“There really aren’t a whole lot of toy stores like this in the state,” Murray said. “Most people come in here and they’re like, ‘I’ve never seen this much old vintage toy stuff in one place.’”

“We’re asked if we’re a museum,” added Stone, laughing.

Similar to customers who travel miles away from their homes throughout the state to drive to the shop, Stone and Murray said that they essentially have to do the same thing to find toys to sell. Occasionally, customers will come in and sell toys of their own to the store, but the two have been all over the country looking for new vintage products to sell at The Tubular Toy Box.

“That’s another reason why we’re only open on the weekends,” Murray said. “A lot of times on my days off during the week, I’m out trying to find stuff. I’ve driven all the way up to Northern Virginia just to go grab some stuff and come back.”

While the couple often heads to Richmond and Roanoke for toys, as well, even their vacations aren’t safe from the occasional business shopping spree!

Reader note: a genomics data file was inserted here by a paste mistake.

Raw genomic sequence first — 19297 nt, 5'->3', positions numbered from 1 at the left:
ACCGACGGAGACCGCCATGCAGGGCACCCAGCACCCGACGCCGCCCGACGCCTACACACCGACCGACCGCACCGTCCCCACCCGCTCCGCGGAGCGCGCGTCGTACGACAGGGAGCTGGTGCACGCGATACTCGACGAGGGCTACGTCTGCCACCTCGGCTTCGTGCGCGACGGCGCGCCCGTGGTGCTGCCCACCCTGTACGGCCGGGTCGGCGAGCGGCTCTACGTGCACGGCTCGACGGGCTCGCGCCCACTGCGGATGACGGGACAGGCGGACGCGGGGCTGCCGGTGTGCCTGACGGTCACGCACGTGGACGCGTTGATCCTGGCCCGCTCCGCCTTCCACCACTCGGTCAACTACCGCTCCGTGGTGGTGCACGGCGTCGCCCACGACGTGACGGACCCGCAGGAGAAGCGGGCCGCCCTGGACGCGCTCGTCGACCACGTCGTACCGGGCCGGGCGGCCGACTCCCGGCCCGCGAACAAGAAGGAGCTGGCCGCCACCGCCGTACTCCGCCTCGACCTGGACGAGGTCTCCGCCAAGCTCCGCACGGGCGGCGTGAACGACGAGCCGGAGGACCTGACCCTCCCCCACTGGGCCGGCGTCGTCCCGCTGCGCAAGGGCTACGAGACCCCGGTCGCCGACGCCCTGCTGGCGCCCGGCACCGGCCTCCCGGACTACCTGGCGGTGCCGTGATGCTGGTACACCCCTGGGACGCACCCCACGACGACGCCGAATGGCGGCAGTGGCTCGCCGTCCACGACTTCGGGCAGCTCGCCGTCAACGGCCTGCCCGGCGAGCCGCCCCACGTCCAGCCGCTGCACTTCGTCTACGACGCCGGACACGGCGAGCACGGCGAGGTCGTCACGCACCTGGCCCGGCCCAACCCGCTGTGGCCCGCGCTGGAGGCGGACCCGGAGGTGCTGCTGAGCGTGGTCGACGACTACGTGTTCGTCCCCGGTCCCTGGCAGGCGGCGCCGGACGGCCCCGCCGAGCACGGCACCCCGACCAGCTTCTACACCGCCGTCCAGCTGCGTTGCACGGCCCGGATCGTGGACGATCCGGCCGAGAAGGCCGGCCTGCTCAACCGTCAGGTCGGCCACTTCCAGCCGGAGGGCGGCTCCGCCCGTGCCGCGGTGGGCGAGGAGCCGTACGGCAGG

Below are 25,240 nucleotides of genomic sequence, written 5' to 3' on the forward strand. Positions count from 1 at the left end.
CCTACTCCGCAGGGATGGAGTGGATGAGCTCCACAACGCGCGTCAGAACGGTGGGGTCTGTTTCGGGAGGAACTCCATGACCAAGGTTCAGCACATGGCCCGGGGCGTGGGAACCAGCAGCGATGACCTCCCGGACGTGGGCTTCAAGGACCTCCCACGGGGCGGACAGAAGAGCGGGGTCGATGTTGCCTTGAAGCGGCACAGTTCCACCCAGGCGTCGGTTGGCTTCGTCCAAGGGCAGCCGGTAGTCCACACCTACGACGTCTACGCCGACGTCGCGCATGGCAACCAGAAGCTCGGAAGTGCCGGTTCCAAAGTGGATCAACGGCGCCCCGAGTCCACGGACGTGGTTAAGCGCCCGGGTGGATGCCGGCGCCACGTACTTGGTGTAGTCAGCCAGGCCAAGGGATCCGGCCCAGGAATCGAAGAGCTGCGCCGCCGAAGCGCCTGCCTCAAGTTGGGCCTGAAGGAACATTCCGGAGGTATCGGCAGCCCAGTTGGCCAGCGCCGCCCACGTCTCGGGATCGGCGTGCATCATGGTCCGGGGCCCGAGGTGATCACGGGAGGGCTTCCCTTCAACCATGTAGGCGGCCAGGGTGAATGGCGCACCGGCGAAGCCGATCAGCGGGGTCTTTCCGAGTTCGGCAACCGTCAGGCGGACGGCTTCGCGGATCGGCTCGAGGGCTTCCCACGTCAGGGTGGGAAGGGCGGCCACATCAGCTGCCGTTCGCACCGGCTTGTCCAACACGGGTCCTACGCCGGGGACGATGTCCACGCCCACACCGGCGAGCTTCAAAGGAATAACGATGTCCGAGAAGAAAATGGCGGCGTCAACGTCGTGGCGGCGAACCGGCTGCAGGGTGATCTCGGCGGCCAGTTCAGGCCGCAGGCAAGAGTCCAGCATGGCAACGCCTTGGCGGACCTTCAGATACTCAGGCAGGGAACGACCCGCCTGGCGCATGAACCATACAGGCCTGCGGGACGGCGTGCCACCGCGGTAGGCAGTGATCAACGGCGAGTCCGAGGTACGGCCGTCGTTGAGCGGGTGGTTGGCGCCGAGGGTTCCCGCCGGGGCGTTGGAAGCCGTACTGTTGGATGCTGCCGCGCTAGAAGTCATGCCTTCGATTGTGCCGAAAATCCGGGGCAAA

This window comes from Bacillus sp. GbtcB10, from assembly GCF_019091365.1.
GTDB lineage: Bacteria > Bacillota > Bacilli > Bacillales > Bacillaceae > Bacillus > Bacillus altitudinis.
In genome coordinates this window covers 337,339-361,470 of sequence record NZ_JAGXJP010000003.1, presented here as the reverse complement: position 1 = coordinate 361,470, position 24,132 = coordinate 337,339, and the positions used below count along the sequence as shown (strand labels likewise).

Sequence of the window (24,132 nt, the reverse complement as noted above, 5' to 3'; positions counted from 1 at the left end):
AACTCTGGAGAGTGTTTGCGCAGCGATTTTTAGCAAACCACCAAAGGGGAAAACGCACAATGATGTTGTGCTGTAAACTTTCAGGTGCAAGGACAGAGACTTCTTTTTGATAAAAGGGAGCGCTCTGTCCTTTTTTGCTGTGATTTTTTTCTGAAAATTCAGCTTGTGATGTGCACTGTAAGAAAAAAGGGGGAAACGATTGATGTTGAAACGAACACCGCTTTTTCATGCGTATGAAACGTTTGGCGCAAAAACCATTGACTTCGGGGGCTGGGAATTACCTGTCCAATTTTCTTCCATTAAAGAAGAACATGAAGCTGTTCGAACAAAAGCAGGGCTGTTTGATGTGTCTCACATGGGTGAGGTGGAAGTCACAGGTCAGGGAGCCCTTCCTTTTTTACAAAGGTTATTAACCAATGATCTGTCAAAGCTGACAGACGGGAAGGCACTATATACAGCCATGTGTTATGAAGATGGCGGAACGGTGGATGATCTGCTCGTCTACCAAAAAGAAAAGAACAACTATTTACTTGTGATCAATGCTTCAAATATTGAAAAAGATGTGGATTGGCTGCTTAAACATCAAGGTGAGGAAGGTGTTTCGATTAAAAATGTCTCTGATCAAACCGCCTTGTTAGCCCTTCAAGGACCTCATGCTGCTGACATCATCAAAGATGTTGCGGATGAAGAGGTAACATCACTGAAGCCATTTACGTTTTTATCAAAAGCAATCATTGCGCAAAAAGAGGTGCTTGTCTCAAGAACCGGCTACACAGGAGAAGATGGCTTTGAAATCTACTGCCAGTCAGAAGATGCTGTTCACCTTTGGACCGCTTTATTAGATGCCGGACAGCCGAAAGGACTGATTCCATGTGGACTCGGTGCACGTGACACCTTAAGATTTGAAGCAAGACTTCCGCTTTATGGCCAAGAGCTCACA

“Any time we’re on vacation, any free second, we’re out,” said Stone, who added that flea markets, yard sales and thrift stores are just some of the places that one can find the two at work enjoying “the thrill of the hunt.”

And it’s Waynesboro residents who get the rewards for the pair’s adventures.

Both still enjoy it and say it helps them stay young.

“I’m definitely a kid at heart,” Stone said. “We have our own collections at our house, so it’s not like this is just the thin of it.”

Stone loves to collect old Disney toys, while Murray is still a fan of classic He-Man and G.I. Joe.

Both of their passions for what they grew up on are on full display immediately upon walking inside a shop that Murray says is unique to both Waynesboro residents and kids who just refuse to grow up.

“It’s different for the community,” Murray said. “They definitely enjoy coming in here because it’s something different for them and it takes them back to their childhood.”